Management and Prevention Strategies for Respiratory Syncytial Virus (RSV) Bronchiolitis in Infants and Young Children: A Review of Evidence-Based Practice Interventions

Allison C. Cooper; Nancy Cantey Banasiak; Patricia Jackson Allen


Pediatr Nurs. 2003;29(6) 

In This Article


Multiple medications with various mechanisms of action have been used in the treatment of children with RSV infection. These medications include bronchodilators, corticosteroids, and antivirals (AHRQ, 2003).


Since bronchiolitis and asthma present with similar symptoms, Beta 2-agonists (i.e., albuterol) have been used with little data to support their use. A review by Kellner, Ohlsson, Gadomski, & Wang (2003) showed that bronchodilators had short-term positive effects on respiratory status but did not alter hospitalization rates. Flores and Horwitz (1997) found no improvement in oxygenation or reduction in hospitalization rates with the use of albuterol.

Racemic Epinephrine. Menon, Sutcliffe, and Klassen (1995) found racemic epinephrine, which has both a-adrenergic and b-adrenergic activity, was better than albuterol in reducing hospitalization of infants age 6 weeks to 1 year with bronchiolitis presenting to the ER. They found that only 30% of the 21 infants treated with racemic epinephrine required hospitalization as compared to 75% of the 21 infants treated with albuterol. The total number in this study was too small to recommend this treatment modality without further study. Patel, Platt, Pekeles, and Ducharme (2002) randomized 149 hospitalized infants with bronchiolitis into three treatments groups; 50 receive racemic epinephrine, 51 received nebulized albuterol, and 48 received a placebo. The authors found no difference in the effectiveness of therapy for infants hospitalized with bronchiolitis.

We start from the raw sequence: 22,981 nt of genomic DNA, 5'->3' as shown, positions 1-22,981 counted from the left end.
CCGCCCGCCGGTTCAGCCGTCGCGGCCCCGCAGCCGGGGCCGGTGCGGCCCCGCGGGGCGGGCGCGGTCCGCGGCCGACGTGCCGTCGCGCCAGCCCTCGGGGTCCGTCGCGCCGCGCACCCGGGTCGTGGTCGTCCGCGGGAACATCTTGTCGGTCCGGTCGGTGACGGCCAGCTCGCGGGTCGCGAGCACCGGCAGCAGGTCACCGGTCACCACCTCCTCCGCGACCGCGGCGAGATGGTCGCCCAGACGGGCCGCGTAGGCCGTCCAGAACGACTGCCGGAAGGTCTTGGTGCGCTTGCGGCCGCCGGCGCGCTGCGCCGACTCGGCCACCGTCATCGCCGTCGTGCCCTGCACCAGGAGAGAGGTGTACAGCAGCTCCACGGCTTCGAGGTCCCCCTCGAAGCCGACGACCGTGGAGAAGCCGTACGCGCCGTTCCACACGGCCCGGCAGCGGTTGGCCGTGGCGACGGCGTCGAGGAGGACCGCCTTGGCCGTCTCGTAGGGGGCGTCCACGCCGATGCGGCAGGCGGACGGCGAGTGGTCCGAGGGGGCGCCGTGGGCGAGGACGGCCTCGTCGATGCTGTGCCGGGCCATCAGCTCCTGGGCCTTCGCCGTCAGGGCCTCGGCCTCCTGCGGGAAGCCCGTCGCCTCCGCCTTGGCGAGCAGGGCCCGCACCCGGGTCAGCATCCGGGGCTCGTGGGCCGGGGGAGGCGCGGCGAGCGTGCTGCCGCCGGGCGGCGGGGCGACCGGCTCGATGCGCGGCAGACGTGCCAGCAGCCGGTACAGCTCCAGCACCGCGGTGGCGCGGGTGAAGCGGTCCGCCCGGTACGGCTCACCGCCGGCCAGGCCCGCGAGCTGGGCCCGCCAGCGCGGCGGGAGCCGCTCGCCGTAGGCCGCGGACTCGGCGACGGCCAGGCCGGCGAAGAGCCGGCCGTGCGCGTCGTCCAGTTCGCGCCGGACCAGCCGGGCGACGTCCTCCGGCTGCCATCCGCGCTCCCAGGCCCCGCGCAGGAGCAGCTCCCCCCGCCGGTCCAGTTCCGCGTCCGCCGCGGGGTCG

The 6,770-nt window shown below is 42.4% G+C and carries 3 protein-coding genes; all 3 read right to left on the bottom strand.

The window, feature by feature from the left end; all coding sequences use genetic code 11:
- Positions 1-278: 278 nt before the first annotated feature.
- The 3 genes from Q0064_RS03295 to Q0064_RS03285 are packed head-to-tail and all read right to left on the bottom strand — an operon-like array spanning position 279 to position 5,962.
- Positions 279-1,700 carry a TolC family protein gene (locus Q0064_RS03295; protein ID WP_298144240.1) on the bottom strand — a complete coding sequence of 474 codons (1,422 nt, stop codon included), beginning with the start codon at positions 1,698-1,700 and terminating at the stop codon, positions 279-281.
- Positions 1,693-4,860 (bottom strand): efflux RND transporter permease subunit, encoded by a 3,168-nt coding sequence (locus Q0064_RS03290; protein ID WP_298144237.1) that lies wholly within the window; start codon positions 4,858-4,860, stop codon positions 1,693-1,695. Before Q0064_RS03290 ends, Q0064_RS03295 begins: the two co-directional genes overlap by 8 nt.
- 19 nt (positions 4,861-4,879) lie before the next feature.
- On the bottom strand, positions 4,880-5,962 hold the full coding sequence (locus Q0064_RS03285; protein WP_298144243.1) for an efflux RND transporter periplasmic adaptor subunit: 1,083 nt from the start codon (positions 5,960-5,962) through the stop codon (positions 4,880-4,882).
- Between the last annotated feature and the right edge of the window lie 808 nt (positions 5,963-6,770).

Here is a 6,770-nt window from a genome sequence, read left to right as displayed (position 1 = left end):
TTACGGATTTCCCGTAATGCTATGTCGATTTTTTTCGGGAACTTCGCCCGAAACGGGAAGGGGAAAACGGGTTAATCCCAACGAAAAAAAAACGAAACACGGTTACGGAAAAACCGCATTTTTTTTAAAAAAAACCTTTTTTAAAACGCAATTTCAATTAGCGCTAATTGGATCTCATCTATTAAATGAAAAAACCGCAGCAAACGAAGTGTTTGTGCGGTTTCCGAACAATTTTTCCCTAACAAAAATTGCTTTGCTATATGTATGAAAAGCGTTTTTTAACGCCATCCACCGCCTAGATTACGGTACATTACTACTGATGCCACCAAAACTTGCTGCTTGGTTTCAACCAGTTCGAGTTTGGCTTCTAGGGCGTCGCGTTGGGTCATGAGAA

Research has shown that corticosteroids, systemic or inhaled, do not seem to exhibit the same beneficial respiratory effects in infants with RSV bronchiolitis as they do in children with severe asthma and, thus, are not recommended (AAP, 2003; AHRQ, 2003; Cade et al., 2000; CHMC, 2001; De Boeck, Van der Aa, Van Lierde, Corbeel, & Eeckels, 1997; Roosevelt et al., 1996). A meta-analysis by Garrison et al. (2000) found infants receiving corticosteroids had a reduction in length of stay of 0.43 days compared to the placebo treatment. However, several studies were excluded and upon further analysis there was found to be no difference in length of stay (CHMC, 2001).

The AHRQ (2003) recommends additional, large, well-designed studies be conducted before evidence-based recommendations can be made for the use of albuterol, racemic epinephrine, or corticosteroids in the management of RSV infections.


Ribavirin. Aerosolized ribavirin is the only specific antiviral drug that is licensed for the treatment of RSV infection of infants and young children in the United States (AHRQ, 2003). Because ribavirin acts to inhibit viral replication, the earlier it is used in the course of acute RSV infection, the greater the likelihood it will be beneficial (Rodriguez, 1999). One recent study found the use of ribavirin early in the course of RSV infection in previously healthy infants reduced both the incidence and severity of recurrent wheezing episodes later in life (Edell, Khoshoo, Ross, & Salter, 2002). But other studies have not found ribavirin therapy to reduce either mortality rates or duration of mechanical ventilation (Everard, Swarbrick, Rigby, & Milner, 2001; Guerguerian, Gauthier, Lebel, Farrell, & Lacroix, 1999; Moler, Steinhart, Ohmit, & Stidham, 1996). Thus, ribavirin appears to have limited clinical efficacy in previously healthy infants with severe RSV infection.


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